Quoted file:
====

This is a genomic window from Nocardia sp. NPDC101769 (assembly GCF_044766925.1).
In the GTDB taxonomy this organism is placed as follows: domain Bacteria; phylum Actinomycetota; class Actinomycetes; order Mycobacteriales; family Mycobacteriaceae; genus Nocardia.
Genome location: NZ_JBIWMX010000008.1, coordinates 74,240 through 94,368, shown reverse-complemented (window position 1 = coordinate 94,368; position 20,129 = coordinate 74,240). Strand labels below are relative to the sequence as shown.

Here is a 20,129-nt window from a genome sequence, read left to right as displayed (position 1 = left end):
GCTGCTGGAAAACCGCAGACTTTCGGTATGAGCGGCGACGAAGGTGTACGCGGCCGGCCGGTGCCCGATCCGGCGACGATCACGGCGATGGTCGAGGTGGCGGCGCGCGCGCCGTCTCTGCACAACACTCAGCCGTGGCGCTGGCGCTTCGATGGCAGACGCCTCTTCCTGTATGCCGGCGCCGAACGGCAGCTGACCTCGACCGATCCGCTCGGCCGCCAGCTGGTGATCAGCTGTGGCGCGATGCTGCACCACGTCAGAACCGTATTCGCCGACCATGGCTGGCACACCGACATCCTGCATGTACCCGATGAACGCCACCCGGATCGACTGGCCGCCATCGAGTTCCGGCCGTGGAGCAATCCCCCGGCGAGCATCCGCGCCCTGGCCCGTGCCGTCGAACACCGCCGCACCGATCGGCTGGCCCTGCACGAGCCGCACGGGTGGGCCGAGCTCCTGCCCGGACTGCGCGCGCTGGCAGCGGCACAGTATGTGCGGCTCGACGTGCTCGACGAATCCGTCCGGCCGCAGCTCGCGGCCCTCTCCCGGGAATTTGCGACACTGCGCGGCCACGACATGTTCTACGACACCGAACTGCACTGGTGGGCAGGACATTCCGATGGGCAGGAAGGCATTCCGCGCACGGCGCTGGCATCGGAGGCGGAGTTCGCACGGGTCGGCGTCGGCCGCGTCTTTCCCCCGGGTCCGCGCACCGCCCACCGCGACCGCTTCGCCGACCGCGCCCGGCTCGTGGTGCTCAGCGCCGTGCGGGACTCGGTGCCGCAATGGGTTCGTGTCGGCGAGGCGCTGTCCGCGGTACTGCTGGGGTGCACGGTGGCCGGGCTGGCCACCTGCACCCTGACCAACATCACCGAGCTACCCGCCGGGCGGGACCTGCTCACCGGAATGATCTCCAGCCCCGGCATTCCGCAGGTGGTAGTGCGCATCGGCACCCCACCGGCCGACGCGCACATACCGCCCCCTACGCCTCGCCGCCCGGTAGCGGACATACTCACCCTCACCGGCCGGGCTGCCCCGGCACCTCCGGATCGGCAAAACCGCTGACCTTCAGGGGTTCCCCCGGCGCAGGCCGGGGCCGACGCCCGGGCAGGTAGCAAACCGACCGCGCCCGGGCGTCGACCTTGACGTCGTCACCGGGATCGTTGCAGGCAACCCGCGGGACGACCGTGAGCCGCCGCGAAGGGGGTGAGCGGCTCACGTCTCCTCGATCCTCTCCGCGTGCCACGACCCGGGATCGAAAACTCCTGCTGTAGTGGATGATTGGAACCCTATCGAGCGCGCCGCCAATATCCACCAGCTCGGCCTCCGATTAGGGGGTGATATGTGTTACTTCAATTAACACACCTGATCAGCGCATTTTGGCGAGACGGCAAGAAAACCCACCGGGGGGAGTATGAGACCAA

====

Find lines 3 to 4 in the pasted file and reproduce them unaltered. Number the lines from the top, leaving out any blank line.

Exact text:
Genome location: NZ_JBIWMX010000008.1, coordinates 74,240 through 94,368, shown reverse-complemented (window position 1 = coordinate 94,368; position 20,129 = coordinate 74,240). Strand labels below are relative to the sequence as shown.

Here is a 20,129-nt window from a genome sequence, read left to right as displayed (position 1 = left end):